Scripts soar but cases stay static
Antidepressant prescribing has soared over a period when the incidence of depression has not increased, a new study concludes.
The research, published in June's British Journal of General Practice, challenges the assumption that an increase in the number of patients seeking help has forced up the antidepressant prescribing rate.
Researchers found the number of antidepressant prescriptions in Scotland increased from 1.5 million in 1995/6 to 2.8 million in 2000/1.
But the percentage of patients diagnosed with depression fell over a similar period, from 1.7 per cent in 1998/9 to 1.3 per cent in 2000/1.
Study leader Professor Jill Morrison, professor of general practice at the University of Glasgow, said campaigns to promote antidepressant use might have had an effect. 'It is possible the threshold for prescribing antidepressants has lowered because newer antidepressants have been promoted as having fewer side-effects,' she said.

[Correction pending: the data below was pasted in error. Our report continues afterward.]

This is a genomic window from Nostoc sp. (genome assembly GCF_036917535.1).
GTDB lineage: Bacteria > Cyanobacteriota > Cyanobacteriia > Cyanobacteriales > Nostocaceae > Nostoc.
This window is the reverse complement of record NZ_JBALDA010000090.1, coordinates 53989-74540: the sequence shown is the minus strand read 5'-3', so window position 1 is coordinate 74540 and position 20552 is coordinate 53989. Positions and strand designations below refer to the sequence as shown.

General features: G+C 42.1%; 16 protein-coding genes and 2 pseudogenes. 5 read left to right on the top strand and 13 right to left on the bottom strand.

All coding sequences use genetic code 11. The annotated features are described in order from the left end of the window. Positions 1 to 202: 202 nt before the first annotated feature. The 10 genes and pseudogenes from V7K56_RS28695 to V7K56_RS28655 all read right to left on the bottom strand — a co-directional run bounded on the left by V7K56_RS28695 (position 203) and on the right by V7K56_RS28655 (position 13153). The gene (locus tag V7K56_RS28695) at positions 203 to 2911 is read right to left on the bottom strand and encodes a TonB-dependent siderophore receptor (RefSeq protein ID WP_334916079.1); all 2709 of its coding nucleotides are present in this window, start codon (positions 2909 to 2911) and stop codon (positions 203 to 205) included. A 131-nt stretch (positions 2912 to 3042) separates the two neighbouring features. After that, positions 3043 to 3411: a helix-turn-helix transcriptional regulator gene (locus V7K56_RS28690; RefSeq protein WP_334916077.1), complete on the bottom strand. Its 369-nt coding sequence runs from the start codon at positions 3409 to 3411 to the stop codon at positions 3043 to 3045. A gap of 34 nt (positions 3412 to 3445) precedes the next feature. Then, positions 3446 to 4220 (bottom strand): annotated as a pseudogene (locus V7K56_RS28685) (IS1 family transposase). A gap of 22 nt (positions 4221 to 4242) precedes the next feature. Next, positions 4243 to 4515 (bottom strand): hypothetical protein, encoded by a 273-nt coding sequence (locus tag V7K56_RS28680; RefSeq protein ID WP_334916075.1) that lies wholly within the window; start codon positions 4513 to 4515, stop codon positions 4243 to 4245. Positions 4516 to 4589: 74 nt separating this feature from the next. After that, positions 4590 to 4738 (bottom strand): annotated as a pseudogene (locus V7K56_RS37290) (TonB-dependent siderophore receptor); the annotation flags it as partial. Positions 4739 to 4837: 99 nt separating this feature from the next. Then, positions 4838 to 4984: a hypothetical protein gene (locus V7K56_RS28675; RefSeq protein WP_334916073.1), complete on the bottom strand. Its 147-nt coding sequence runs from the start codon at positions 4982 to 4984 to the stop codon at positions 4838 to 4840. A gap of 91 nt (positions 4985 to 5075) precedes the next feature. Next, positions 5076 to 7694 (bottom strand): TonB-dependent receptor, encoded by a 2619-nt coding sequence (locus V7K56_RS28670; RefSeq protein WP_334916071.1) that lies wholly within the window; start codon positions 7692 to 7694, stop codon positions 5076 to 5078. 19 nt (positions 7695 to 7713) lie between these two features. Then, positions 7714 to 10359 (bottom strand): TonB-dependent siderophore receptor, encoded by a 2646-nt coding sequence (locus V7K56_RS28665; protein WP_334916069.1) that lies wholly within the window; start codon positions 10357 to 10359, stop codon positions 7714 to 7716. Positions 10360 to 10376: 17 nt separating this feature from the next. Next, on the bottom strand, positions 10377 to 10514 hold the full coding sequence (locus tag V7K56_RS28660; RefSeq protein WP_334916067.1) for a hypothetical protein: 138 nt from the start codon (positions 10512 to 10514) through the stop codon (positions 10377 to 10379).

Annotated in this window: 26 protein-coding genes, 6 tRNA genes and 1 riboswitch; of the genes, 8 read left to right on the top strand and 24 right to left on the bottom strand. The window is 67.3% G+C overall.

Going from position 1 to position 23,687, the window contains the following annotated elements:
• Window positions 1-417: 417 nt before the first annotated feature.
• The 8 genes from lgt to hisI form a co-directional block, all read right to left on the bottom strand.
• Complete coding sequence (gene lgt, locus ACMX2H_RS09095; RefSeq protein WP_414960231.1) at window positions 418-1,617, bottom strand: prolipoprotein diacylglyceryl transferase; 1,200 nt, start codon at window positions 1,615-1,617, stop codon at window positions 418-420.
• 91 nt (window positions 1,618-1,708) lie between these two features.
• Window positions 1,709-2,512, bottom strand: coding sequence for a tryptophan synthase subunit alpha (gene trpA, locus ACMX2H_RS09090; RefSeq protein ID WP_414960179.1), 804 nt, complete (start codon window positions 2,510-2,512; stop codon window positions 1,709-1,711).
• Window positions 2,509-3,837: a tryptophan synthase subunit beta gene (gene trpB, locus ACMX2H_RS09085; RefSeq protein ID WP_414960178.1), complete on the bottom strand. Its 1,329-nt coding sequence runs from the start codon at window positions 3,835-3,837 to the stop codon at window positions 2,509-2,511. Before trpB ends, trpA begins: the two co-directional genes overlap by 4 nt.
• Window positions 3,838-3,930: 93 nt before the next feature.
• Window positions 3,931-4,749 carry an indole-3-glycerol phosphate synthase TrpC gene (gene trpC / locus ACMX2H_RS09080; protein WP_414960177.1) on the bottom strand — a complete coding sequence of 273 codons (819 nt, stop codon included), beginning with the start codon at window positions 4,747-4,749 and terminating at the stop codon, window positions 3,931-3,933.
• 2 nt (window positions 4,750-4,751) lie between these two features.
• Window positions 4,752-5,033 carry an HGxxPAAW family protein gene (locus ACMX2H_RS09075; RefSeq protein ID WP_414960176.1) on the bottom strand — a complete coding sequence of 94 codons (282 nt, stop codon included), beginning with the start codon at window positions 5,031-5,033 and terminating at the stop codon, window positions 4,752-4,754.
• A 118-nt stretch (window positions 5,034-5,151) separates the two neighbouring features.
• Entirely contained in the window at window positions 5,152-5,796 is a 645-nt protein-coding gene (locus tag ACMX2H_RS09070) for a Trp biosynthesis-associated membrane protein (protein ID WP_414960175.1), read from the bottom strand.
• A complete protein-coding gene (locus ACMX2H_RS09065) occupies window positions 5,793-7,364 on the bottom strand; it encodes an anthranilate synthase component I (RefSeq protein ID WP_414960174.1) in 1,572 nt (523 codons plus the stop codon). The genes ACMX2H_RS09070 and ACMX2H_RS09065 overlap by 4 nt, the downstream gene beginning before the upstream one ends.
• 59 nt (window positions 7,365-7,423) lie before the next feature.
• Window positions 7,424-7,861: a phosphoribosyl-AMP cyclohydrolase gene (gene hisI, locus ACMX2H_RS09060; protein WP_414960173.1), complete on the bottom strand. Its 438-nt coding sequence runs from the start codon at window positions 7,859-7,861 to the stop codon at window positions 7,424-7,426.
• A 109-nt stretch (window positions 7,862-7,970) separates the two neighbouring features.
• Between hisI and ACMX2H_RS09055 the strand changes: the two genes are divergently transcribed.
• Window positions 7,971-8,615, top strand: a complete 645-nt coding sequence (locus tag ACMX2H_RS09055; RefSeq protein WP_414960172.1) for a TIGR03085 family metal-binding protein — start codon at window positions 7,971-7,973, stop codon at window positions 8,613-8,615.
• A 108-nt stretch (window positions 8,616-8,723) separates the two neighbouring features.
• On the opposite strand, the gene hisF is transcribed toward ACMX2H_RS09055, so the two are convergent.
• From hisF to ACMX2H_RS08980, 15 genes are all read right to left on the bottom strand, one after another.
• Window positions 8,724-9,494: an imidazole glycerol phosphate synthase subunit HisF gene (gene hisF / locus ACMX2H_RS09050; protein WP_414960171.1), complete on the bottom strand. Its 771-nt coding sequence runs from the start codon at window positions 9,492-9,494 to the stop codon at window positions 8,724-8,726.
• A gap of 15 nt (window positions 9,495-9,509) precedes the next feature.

GPs warned they faced increasing expectation from patients and with poor access to talking therapies they had little choice but to prescribe.
Dr Lizzie Miller, a GPSI in mental health in Kensington, west London, said: 'The patient's expectation is for the doctor to do something and there aren't enough alternative therapies around which are instantly available.'